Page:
The New York State Department of Labor retired its Hospitality Industry Wage Order for hotels and restaurants.
While the trend is for state, federal, and city agencies to add posters, the New York Department of Labor removed the Hospitality Industry Wage Order from its required posting roster.
The Hospitality Industry Wage Order posting contained guidelines for minimum wage rates for food service and service employees in hotels and restaurants. Employers in the hospitality industry are still required to adhere to wage and tip requirements as outlined in New York state law (Part 146 of Title 12 of the Official Compilation of Codes, Rules, and Regulations).
New York Posting Requirements for Restaurants and Hotels
Even without the retired industry wage order, employers must display required notices issued by the New York Department of Labor about wage and hour laws, tip appropriations, and illegal deduction provisions. These requirements are covered by three postings issued by the New York Department of Labor:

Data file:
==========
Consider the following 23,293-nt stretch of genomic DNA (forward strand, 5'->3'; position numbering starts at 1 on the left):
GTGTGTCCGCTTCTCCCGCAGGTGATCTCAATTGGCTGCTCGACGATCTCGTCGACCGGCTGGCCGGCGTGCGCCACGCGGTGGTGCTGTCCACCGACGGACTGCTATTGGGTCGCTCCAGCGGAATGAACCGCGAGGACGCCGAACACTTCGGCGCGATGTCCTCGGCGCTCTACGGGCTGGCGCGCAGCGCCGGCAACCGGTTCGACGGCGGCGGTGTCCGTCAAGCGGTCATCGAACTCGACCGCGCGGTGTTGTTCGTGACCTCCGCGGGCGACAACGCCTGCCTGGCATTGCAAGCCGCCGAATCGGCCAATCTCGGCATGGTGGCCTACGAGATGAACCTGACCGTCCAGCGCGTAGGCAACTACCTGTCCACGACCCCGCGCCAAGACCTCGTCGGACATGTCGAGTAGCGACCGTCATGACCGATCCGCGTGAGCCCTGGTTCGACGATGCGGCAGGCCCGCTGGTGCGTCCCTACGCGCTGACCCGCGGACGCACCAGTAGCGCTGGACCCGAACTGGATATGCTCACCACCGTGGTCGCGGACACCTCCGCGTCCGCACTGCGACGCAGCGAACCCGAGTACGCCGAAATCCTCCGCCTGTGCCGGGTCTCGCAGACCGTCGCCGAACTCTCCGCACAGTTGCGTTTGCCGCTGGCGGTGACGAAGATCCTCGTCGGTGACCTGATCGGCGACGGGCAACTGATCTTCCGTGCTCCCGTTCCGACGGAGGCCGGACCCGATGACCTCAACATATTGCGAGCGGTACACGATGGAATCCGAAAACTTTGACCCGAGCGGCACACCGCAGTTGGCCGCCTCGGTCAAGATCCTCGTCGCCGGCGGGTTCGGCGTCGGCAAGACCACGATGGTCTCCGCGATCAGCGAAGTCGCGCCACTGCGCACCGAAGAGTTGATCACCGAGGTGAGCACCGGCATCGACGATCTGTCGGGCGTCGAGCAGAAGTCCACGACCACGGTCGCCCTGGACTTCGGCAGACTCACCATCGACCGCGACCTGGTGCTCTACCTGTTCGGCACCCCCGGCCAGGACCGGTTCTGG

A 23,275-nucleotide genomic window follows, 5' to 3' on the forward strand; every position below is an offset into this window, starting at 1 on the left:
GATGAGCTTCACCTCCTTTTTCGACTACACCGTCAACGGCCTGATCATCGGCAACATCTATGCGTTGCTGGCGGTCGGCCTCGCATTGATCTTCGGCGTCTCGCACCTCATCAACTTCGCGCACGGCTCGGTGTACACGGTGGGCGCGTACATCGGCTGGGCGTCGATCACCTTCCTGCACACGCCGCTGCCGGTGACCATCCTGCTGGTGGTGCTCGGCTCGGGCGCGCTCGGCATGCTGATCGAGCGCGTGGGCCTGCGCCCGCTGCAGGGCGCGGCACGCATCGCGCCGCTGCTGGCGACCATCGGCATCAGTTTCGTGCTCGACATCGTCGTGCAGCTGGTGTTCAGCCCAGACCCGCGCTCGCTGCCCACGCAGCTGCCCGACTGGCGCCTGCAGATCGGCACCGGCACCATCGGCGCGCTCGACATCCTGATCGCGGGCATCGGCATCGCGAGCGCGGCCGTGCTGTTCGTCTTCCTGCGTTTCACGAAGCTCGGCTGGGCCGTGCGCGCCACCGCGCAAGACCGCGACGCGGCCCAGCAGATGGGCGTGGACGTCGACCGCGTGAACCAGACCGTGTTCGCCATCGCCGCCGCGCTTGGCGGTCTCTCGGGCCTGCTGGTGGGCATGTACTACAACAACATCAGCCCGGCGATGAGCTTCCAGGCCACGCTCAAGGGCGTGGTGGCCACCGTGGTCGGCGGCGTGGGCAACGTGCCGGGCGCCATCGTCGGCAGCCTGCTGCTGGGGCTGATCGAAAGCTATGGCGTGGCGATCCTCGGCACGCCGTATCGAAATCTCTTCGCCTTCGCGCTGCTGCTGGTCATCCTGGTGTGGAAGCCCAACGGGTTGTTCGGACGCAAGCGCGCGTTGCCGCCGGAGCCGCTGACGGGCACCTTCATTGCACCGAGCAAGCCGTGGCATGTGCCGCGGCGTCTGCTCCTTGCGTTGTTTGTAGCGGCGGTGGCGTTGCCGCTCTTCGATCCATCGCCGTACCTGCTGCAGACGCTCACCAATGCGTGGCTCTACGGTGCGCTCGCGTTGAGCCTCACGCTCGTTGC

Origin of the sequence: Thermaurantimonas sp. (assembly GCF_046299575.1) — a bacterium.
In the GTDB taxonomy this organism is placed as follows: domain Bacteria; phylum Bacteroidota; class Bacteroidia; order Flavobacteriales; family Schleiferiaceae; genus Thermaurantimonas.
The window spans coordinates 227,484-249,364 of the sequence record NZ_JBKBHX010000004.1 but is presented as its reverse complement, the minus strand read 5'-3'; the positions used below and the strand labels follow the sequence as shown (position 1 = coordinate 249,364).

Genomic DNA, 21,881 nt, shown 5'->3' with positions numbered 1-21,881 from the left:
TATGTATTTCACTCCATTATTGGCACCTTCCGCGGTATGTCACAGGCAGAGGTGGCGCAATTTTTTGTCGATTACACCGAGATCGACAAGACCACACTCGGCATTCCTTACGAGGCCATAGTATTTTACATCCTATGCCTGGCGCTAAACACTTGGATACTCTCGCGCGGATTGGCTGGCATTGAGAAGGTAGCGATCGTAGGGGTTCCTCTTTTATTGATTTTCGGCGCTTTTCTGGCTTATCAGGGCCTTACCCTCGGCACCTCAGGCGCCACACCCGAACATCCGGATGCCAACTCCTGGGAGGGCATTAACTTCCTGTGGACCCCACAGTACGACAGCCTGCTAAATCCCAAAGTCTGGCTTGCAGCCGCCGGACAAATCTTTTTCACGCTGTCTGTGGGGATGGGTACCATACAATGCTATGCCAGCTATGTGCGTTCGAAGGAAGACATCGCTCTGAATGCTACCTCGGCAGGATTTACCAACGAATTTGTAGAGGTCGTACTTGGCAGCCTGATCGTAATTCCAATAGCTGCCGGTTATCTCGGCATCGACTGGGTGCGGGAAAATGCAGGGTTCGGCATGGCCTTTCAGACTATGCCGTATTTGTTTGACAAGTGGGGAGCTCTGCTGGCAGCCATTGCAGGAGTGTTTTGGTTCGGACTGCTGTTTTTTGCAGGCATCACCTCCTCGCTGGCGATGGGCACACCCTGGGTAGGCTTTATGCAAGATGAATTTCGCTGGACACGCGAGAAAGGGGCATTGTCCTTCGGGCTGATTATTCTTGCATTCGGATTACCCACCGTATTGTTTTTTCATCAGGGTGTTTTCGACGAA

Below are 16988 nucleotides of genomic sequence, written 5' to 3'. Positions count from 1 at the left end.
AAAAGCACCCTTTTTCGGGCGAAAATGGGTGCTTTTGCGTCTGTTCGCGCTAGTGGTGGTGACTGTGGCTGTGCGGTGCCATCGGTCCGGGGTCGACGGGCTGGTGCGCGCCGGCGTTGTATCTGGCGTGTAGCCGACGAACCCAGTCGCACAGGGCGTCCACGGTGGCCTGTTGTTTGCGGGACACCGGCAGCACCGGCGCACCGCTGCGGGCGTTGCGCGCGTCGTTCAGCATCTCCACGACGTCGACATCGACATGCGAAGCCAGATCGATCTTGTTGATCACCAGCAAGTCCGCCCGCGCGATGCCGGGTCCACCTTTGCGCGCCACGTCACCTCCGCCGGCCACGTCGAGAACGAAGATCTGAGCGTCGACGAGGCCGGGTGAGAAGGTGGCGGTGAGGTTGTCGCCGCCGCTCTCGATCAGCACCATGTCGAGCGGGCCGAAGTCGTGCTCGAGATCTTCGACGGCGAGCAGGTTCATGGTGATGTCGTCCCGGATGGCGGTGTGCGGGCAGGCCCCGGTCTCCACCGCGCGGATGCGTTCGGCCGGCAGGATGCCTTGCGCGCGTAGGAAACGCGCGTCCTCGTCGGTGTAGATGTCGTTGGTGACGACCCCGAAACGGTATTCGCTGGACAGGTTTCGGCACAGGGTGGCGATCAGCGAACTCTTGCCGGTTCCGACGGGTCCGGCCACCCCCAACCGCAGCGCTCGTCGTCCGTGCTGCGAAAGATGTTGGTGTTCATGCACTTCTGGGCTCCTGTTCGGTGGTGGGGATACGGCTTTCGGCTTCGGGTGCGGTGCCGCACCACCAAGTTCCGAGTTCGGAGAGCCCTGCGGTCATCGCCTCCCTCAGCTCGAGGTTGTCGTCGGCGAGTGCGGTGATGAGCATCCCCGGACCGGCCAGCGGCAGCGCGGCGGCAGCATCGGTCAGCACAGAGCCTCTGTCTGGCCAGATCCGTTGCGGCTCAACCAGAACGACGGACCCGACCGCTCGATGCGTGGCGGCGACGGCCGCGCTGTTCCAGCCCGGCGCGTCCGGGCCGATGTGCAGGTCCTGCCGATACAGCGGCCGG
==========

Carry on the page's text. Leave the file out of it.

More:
Employee Notice and Record-keeping Requirements
New York hospitality industry employees must receive a new pay notice each time his or her pay rate changes. New York provides a sample Hospitality Wage Order pay notice in 146-2.2, which hospitality industry employers must provide to each employee prior to the start of employment and prior to any change in the employee’s hourly rates of pay.
Employees must sign an acknowledgment of receipt which employers must keep on file for six years.
What is a Wage Order?
In labor law, a wage order provides employers guidance as to minimum hourly wages for workers in specific industries. California, for example, offers 17 industry wage orders covering industries from manufacturing to motion pictures.
The phrase “wage order” also can apply to court-ordered wage garnishment, where a worker’s paycheck automatically deducts a portion of their income to pay a third party, as with a Chapter 13 bankruptcy payment plan.